Directly next door, at Avenue Palmerston, 2, an extension to Hôtel van Eetvelde (at Avenue Palmerston, 4) was designed by Victor Horta in 1898.
Known as Hôtel Delhaye, this building has a beautifully detailed sandstone façade. It was designed to house a garage, an office and a billiard room for van Eetvelde, as well as apartments, therefore it had a separate entrance. Until 1920, No. 2 could be reached internally from No. 4. In photo #1 the “parent house,” No. 4, can be seen.
In 1895, Victor Horta, undoubtedly the key European Art Nouveau architect, designed a townhouse for Edmond van Eetvelde, the administrator of Congo Free State.
Located at Avenue Palmerston, 4, near to the park at Place Ambiorix, this private residence, along with Hôtel Tassel, Hôtel Solvay and Horta’s own townhouse and studio, belongs to a group of ground-breaking urban homes that Horta designed before 1900.
Completed in 1897, Horta’s use of such industrial materials as steel and glass was novel for the private homes of prominent figures of the time. Hôtel van Eetvelde Horta used steel construction for the façade.
Gustave Strauven (1878-1919), a student of Victor Horta, designed Maison Saint-Cyr; it was built between 1901 and 1903. It was commissioned as the private residence of Georges de Saint-Cyr, a composer and musician.
At 13 feet wide it is the narrowest residence in Bruxelles. The façade, especially the balconies, over flows with vegetal-like wrought iron.
Facing south, over looking spacious Place Ambiorix, the most famous residential design of Strauven has been called Art Nouveau Baroque. It is still a private home; visits are not permited.
Belgium is a small country and that is great for travelers.
Centerally located, Brussels is the perfect place to stay while taking day trips anywhere in the country. In less than and hour--sometimes less, sometimes a bit more--much of the country can be conveniently reached by train. I traveled by car or train from Brussels to Mons, Tubize, Deist, Tienen, Lueven, Antwerpen, Brugges, Charleroi and even to Paris, France!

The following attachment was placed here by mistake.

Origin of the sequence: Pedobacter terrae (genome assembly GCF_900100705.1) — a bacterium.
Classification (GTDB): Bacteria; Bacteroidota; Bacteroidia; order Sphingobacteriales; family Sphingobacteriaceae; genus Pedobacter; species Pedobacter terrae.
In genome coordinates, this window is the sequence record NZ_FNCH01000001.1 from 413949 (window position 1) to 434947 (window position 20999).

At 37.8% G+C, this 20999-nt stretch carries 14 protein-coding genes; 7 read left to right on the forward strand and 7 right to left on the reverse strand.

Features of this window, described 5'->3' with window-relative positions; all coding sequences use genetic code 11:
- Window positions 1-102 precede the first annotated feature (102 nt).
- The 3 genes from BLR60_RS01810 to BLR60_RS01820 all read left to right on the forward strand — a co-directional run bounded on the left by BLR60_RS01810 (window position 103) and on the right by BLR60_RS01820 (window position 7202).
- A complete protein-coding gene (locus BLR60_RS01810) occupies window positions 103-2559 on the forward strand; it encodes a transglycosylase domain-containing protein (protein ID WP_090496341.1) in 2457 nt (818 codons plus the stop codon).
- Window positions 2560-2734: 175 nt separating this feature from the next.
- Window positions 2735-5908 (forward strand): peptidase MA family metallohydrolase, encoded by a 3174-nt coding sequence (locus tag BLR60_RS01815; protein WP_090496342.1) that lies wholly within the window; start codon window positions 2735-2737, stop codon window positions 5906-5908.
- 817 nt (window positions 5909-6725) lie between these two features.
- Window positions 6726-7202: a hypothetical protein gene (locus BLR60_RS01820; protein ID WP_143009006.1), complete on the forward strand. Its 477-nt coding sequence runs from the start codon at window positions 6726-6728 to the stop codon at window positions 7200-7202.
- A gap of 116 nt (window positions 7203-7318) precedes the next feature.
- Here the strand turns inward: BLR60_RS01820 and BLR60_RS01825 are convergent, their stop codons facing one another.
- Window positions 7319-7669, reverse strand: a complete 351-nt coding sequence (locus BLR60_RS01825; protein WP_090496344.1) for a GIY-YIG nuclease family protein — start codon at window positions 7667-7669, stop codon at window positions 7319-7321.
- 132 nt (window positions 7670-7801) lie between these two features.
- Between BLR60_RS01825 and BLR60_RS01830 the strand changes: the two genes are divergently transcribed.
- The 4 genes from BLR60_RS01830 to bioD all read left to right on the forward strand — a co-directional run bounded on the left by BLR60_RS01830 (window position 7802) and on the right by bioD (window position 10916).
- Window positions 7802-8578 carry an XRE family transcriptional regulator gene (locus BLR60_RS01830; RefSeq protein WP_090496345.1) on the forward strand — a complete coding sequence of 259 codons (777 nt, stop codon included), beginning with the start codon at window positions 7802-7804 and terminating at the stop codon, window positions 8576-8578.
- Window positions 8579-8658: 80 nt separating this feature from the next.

Tubize is just one of the wonderful examples of places I went to from Brussels. A small town southwest of Brussels, worth seeing if you want to get a glimpse of the real life in Belgium.
“Brussels is, upon the whole, a fine city. We are in the best part of it, the Place Royale. You have soon seen every thing in it, however, and then it becomes insipid.”
— Sir Thomas Stamford Raffles (1781-1826, British diplomat)
The present church of St. Catherine was designed in 1854 by Joseph Poelaert, who also designed Brussels’ monumental Palais de Justice. Built between 1854 and 1874 and opening onto Place Sainte-Catherine, it replaced a church dating to the 15th century. The tower (see photo #2) from the original 17th century Église de Sainte-Catherine, which was actually part of the town's first fortified enclosure, still stands nearby.
Inspired by French churches of the 16th century, for example the church of Saint-Eustache near Les Halles in Paris, the church of St. Catherine has a hybrid architecture, with Gothic and Baroque elements.
Threatened with demolition in 1950 in favor of an open car park, the church was under renovation, meant to restore its original elegance, when we visited in 2011. There are plans to deconsecrate St. Catherine’s; a project to transform the building into a covered market is under consideration.
“A truth that disheartens because it is true is of more value than the most stimulating of falsehoods.”
— Maurice Maeterlinck (1862-1949, Belgian Nobel Prize winner for Literature)
TRUTH BE TOLD Église de Saint Jean Baptiste (the Church of St. John the Baptist) is a beautiful church tucked away on a quiet square in Brussels. Several architectural styles can bee seen inside.
Heads of winged angels (see photo #3) decorate the point where the arches come together, forming the side aisles. A ornate pulpit, as well as a collection of paintings by Van Loon, a 17th century Brussels painter, are among some of the Baroque interior highlights. The interior’s Gothic elements, such as the soaring vaults (see photo #1), have been preserved.